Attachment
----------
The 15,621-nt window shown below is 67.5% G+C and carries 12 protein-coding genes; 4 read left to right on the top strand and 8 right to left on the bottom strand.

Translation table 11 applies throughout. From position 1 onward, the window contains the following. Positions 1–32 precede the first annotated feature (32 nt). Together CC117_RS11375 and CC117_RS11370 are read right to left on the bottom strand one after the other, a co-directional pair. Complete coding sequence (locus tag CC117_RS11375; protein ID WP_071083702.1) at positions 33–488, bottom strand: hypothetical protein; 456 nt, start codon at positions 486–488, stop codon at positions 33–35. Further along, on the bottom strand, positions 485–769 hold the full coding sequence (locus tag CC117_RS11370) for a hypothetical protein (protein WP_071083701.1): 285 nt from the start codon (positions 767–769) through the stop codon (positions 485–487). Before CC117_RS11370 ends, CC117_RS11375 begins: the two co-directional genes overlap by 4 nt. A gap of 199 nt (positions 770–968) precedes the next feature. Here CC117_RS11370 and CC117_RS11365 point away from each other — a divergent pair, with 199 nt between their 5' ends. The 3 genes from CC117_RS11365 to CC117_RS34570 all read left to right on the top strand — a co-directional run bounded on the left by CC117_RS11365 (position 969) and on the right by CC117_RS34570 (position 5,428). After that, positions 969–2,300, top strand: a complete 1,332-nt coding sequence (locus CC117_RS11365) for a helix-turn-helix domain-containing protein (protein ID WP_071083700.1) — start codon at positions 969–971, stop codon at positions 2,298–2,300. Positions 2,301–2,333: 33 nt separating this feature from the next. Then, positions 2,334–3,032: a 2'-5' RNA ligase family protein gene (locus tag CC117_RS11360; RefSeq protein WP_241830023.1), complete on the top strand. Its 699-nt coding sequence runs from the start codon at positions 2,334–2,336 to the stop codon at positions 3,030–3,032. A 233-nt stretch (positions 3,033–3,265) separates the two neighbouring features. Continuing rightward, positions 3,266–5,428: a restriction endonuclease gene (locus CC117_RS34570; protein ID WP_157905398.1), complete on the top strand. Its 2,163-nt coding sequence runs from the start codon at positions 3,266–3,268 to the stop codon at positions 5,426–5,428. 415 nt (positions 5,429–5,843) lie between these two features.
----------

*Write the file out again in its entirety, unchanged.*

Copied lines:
The 15,621-nt window shown below is 67.5% G+C and carries 12 protein-coding genes; 4 read left to right on the top strand and 8 right to left on the bottom strand.

Translation table 11 applies throughout. From position 1 onward, the window contains the following. Positions 1–32 precede the first annotated feature (32 nt). Together CC117_RS11375 and CC117_RS11370 are read right to left on the bottom strand one after the other, a co-directional pair. Complete coding sequence (locus tag CC117_RS11375; protein ID WP_071083702.1) at positions 33–488, bottom strand: hypothetical protein; 456 nt, start codon at positions 486–488, stop codon at positions 33–35. Further along, on the bottom strand, positions 485–769 hold the full coding sequence (locus tag CC117_RS11370) for a hypothetical protein (protein WP_071083701.1): 285 nt from the start codon (positions 767–769) through the stop codon (positions 485–487). Before CC117_RS11370 ends, CC117_RS11375 begins: the two co-directional genes overlap by 4 nt. A gap of 199 nt (positions 770–968) precedes the next feature. Here CC117_RS11370 and CC117_RS11365 point away from each other — a divergent pair, with 199 nt between their 5' ends. The 3 genes from CC117_RS11365 to CC117_RS34570 all read left to right on the top strand — a co-directional run bounded on the left by CC117_RS11365 (position 969) and on the right by CC117_RS34570 (position 5,428). After that, positions 969–2,300, top strand: a complete 1,332-nt coding sequence (locus CC117_RS11365) for a helix-turn-helix domain-containing protein (protein ID WP_071083700.1) — start codon at positions 969–971, stop codon at positions 2,298–2,300. Positions 2,301–2,333: 33 nt separating this feature from the next. Then, positions 2,334–3,032: a 2'-5' RNA ligase family protein gene (locus tag CC117_RS11360; RefSeq protein WP_241830023.1), complete on the top strand. Its 699-nt coding sequence runs from the start codon at positions 2,334–2,336 to the stop codon at positions 3,030–3,032. A 233-nt stretch (positions 3,033–3,265) separates the two neighbouring features. Continuing rightward, positions 3,266–5,428: a restriction endonuclease gene (locus CC117_RS34570; protein ID WP_157905398.1), complete on the top strand. Its 2,163-nt coding sequence runs from the start codon at positions 3,266–3,268 to the stop codon at positions 5,426–5,428. 415 nt (positions 5,429–5,843) lie between these two features.